Part of the issue here was where and how I did my research / fact-checking, focusing (obviously too much) on the famous 1492 voyage. And, as the editor kindly agreed, this factual error did not subvert the argument in the paper. Nobody in 1770s America thought of Puerto Rico (which would not become part of the US for more than a century) as Columbus's claim to American soil. Chances are they didn't even know Puerto Rico existed.

But. More importantly, I did something that the vast majority of Americans probably do a lot: I forgot about Puerto Rico. That's all there is to it. I looked at it at some point, going over lists of Columbus's voyages and landings. And I simply did not register "United States" when I saw "Puerto Rico."

I feel badly about this. Not only for making an error in a piece people actually saw, but for consistently forgetting about the people who live in parts of the United States that are not states. Perhaps I'm projecting, and in reality you think about Guam and the Virgin Islands and the CNMI all the time. I suspect not, though. Hell, there are people in elected and appointed positions in the federal government who forget they exist on a regular basis.

Intellectually I know Puerto Rico residents are Americans. If you asked me, I would say yes without hesitation. But the point is, I obviously haven't internalized it well enough in 38 years for my radar to pick it up when I'm scanning a list of place names for parts of the United States. Even with PR in the news constantly for the last few weeks, I/we still think about it as Not Quite.

Maybe it's time to do something about the second-class status of the island, which might help the rest of us not treat it like a second-class citizen. Part of me thinks I'm making too big a deal out of missing something on a fact check, but there's something subconscious at work here. I had to have seen it, so why didn't I see it?

ACAB, UK EDITION

Posted in Quick Hits on October 12th, 2017 by Ed

Hoo boy you want to watch a really good doc / investigative reporting about a tragedy in the UK I remember being horrified by as a ten year-old, check this out. Just remember, kids: all cops, everywhere, protect their own at all costs and will do whatever is necessary to cover their own asses.

ACAB, man. ACAB.

HAVE A PARADE!

Posted in Rants on October 11th, 2017 by Ed

When I lived in Indiana, I took my sister's small children on more than one occasion to the very good children's museum in Indianapolis. It is a five-story affair with a large central spiral ramp, sort of like a normal museum but with a miniature Guggenheim in the atrium to connect all the levels.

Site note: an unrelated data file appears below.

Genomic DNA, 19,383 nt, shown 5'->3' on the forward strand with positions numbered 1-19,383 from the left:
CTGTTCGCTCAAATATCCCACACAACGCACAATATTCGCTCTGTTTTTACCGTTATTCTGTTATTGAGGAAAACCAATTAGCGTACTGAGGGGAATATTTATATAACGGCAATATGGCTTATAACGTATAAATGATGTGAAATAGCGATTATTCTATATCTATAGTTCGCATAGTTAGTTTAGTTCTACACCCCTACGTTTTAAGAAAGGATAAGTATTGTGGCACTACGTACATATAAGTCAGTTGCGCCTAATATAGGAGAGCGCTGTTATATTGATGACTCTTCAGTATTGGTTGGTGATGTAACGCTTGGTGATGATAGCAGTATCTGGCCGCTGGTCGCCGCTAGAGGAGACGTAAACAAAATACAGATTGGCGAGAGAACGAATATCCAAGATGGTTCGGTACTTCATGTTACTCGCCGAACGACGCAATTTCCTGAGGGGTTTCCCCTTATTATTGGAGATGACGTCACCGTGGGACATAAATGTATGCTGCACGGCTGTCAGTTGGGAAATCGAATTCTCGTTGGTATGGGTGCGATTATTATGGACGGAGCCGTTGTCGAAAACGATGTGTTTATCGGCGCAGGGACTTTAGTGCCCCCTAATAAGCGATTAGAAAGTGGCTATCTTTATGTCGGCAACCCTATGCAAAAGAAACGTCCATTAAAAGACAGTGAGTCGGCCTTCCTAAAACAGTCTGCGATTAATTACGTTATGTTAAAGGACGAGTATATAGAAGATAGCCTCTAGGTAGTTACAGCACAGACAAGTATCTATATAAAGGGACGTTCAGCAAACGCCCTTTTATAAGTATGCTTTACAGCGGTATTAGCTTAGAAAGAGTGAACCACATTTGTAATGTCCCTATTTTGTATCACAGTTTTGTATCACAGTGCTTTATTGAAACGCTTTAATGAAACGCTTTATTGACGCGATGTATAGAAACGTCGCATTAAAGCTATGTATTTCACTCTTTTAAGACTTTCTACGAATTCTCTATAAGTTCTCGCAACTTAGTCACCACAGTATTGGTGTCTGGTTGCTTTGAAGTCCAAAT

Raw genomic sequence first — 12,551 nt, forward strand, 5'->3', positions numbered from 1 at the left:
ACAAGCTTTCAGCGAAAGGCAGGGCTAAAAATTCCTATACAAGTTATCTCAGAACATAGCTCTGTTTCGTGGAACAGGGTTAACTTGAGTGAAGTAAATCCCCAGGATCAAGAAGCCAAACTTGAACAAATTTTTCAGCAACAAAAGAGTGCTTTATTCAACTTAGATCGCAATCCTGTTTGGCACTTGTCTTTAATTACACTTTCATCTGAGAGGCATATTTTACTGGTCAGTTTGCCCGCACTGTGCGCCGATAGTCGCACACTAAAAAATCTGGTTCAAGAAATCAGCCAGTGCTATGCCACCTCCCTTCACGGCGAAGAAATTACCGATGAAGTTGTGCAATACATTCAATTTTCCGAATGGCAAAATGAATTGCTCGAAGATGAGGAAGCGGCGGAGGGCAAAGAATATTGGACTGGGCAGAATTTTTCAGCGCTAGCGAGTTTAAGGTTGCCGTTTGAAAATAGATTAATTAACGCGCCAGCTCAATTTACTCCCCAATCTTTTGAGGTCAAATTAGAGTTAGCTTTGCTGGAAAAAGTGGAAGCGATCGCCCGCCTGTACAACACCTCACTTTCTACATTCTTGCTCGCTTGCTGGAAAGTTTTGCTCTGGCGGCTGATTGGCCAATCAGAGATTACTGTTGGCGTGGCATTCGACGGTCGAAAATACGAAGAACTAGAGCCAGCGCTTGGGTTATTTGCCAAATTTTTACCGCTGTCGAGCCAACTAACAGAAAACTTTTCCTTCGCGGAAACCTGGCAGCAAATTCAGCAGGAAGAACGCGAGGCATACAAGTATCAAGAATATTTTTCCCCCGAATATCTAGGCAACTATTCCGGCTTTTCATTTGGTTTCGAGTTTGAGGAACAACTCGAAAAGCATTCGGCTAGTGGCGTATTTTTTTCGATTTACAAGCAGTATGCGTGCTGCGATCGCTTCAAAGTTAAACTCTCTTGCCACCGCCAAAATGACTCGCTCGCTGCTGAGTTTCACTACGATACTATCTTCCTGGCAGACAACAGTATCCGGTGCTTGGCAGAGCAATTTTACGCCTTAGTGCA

The museum came up with one of the best ideas for emptying out at closing time that I've ever seen for a facility that deals mostly with children. An employee dressed in full drum major regalia started at the top floor and loud circus / parade / marching type music started playing on the PA. Every kid in the place ran to the atrium and got something (a mask, a pennant, a yo-yo, a noisemaker, etc) to join in the "parade." As the drum major slowly worked his/her way down the ramp engaging in Antics of the kind children would like, every kid fell in behind making spectacular amounts of noise and generally running wild. The parade continued all the way down to the main lobby, then out the front door, then a short way around the block toward the parking lot…where employees were waiting to gather everyone's parade props.

The first time I saw this I was floored at how clever it was. They tricked a thousand toddlers into filing out of the building quickly and in relative order. Imagine how long it would otherwise take every parent to corral their kid in what is essentially a giant building of toys. Come on, honey, they're closing! No, you can't play just one more game! Leave the Legos there! No, get back here! We have to leave!

Instead, five minutes of the Bozo marching music and the building is ready for the night crew to clean up. Brilliant.

I keep thinking of this example as I read the increasingly numerous and alarming stories about our toddler-president and how hard the inner circle of people around him supposedly has to work to keep him from killing us all. Apparently DC Republicans are as aware that we are dealing with a child as the rest of us have been since Day One. So I, a childless man, wonder why we aren't using more of the tricks available to us for manipulating the behavior of toddlers. Apparently parents and professionals who work with children have a deep reservoir of tactics that are mysterious to the rest of us. What else have you got?